The VMO – Vastus Medialis Obliques

Like many critical areas of your body, we ignore, abuse, or try to desire our pain away. The VMO attaches to your kneecap (patella) in a 55-degree angle on the top inside edge. The VMO is part of the strong quadriceps muscle group popularly called the quads. The VMO’s most crucial role is to pull the kneecap medially (indoors ). The other three more quad muscles are either neutral or pull the kneecap laterally (external ).

Issues with the VMO can present itself in many ways. It can speak with you once you bend your knees as popping or snapping noise. It can really get you in your knee when you go downstairs. It may yell at you as your knee inexplicably buckles beneath you. Plus it may scream at you on a long-distance run like a stabbing feeling on the inside of your knee. The result is you being forced to drag your leg like a dead weight. All these symptoms may result in swelling and pain around the knee that could result in surgery and, eventually, an entire knee.

How do you save yourself from this growing menace?

To deal with these problems, we must understand the reason for the symptoms. The kneecap is v-shaped in which it sits in the “valley” that is formed by the condyles of your femur (upper leg bone). The noise that it makes is the kneecap dragging along one ridge of the valley.

The knee collapsing is your kneecap grabbing of the exterior ridge. The pain on the inside of the knee is the stretching and tearing of the connective tissues (medial retinaculum) as the kneecap pulled laterally.

The swelling in the knee (supra patella bursa) is due to the aggravation of the patella-femoral joint (kneecap on the femur). We will need to examine how your knee got to this sad state. The causes are many. The abuse could be years in the making or it might be one traumatic event. If you’re a female, you’ve got one strike against you. When the hips extend out after puberty, the entire mechanics of the knee varies. The Q-angle raises (the angle of the knee that dictates where the kneecaps ride). The kneecap rides high and to the exterior.

Females are more inclined to subluxations and dislocations before the VMO stabilizes the kneecap. Trauma to the knee in the kind of impact, twist, or surgery can leave the VMO defenseless. 20 cc’s of swelling in the knee essentially shut down the VMO. It takes 80 cc’s to close down the vastus lateralis. As a result of this gap, the vastus lateralis muscle pulls the kneecap to the surface, dragging the kneecap across the lateral femoral ridge. Unless VMO weakness is dealt with, it will continue to occur until pain and degeneration of the kneecap make it too painful to walk. Another often overlooked reason for kneecap issues is leg length discrepancy.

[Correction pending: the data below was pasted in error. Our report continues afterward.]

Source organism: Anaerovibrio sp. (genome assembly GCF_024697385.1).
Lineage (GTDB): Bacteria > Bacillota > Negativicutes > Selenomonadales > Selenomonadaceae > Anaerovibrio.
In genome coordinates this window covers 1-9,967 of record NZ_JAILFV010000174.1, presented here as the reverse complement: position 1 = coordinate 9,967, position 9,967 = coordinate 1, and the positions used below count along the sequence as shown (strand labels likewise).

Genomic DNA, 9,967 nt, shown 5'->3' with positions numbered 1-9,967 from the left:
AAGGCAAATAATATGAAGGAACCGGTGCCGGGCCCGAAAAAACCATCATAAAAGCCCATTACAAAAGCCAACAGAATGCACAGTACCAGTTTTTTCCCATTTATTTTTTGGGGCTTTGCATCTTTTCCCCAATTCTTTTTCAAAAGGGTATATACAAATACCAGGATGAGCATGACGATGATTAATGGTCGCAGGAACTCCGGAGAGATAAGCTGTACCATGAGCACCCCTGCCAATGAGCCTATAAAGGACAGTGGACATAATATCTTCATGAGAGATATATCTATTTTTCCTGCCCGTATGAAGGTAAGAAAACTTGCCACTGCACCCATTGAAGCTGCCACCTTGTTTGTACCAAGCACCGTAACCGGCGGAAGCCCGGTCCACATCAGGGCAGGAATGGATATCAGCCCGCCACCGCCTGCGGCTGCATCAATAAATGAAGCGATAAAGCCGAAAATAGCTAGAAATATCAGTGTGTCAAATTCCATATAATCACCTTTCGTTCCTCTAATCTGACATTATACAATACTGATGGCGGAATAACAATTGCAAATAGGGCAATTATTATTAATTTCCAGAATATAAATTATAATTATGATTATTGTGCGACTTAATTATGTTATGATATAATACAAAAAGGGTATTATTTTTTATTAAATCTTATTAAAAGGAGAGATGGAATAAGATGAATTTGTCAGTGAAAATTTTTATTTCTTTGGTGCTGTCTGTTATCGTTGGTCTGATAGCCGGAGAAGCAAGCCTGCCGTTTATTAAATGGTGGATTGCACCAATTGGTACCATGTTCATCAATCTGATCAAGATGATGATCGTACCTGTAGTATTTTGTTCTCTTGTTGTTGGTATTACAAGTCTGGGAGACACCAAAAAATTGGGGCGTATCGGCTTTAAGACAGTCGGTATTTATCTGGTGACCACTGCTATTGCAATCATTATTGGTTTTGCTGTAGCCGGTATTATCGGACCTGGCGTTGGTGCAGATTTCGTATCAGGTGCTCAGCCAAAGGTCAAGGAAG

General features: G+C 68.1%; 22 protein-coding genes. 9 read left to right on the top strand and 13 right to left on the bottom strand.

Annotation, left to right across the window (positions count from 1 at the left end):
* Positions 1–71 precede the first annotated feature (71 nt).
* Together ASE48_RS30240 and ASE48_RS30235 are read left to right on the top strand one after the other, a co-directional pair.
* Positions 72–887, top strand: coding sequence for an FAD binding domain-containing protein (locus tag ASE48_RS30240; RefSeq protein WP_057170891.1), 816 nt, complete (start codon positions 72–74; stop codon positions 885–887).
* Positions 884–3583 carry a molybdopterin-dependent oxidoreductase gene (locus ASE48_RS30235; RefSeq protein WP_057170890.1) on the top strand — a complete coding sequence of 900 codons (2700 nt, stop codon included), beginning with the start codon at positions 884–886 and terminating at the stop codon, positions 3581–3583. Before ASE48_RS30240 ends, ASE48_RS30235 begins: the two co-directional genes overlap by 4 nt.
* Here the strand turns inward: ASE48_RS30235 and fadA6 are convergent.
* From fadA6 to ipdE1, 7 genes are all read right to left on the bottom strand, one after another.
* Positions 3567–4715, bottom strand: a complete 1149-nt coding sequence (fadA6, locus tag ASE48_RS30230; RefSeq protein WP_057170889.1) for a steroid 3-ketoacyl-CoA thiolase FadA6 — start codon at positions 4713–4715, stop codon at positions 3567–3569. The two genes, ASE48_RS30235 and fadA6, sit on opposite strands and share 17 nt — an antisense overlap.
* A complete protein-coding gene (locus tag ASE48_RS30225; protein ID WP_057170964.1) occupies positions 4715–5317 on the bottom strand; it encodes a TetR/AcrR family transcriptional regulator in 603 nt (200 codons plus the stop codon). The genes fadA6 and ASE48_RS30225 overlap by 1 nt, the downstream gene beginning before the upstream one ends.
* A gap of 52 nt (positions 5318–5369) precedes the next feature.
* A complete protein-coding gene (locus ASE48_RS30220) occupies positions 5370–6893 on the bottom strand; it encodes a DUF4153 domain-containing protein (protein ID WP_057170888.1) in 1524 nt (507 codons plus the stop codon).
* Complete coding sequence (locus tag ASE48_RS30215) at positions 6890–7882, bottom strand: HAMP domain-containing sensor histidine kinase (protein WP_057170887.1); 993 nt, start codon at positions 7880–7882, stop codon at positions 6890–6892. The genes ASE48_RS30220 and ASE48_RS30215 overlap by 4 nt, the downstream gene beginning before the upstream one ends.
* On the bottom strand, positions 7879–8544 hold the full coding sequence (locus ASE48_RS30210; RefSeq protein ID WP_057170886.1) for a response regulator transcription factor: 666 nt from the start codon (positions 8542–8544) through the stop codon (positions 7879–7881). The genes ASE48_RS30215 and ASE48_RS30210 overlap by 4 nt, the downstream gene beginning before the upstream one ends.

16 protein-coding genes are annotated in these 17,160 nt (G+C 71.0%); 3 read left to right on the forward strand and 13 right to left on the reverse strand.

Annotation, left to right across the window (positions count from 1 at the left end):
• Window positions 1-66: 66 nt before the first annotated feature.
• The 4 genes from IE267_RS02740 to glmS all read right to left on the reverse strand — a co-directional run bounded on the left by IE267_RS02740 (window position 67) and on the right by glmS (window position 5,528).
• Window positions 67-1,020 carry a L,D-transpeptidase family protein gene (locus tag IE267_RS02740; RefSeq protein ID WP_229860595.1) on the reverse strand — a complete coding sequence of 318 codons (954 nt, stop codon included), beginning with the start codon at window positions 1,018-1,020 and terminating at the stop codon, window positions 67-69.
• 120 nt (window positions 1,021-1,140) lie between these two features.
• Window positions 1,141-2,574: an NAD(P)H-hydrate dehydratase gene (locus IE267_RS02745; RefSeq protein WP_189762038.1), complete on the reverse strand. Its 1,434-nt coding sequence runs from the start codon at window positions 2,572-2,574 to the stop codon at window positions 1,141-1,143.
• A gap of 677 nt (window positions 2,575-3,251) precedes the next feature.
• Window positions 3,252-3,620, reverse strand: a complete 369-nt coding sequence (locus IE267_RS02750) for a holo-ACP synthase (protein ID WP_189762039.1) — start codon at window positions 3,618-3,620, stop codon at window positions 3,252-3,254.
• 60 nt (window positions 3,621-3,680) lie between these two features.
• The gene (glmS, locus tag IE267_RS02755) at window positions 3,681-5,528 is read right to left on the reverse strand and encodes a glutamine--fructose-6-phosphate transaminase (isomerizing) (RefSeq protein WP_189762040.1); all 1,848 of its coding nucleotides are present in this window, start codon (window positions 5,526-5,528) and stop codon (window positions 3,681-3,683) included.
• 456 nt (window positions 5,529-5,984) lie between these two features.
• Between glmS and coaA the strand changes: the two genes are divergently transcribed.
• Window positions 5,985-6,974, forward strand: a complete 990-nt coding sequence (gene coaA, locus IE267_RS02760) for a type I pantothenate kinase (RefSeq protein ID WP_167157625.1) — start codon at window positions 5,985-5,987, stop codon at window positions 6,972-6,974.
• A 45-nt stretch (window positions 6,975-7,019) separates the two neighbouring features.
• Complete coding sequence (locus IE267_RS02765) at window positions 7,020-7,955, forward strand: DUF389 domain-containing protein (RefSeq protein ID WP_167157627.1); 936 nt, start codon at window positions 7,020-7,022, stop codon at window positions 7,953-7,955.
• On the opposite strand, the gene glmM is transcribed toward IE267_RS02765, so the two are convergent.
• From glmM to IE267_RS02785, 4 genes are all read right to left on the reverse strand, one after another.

The longer leg will get a greater Q-angle and an externally rotated foot since the leg attempts to shorten. The VMO is under stress.


The ideal exercise for your VMO is kicking a soccer ball. Kicking the ball with the inside of your foot is a fantastic warm-up exercise. The same nerve innervates the adductor Magnus (inside of thigh) as the VMO. After the warm-up, begin by dropping your toe and making short passes. (see picture) Increase the number of your moves as ordered by your comfort zone.

Unfortunately, most people can’t tolerate kicking the ball straight away. Exercises off the area should include the past 30 degrees of the knee extension to protect the kneecap’s bottom.

The”Parker Pinch”; could be achieved using a foam pillow and a horizontal surface (see image ). Wall slides utilizing a soccer ball between your knees help fire the VMO. You squeeze the ball and bend your knees to 301/4 and raise back up (see image ). McConnell taping will help”re-align”; the kneecap before the VMO is powerful enough to handle the load (see image ). A custom knee brace may be used if your skin becomes irritated. A strong and healthy VMO can go a long way to helping fix faulty biomechanics of the knee joint.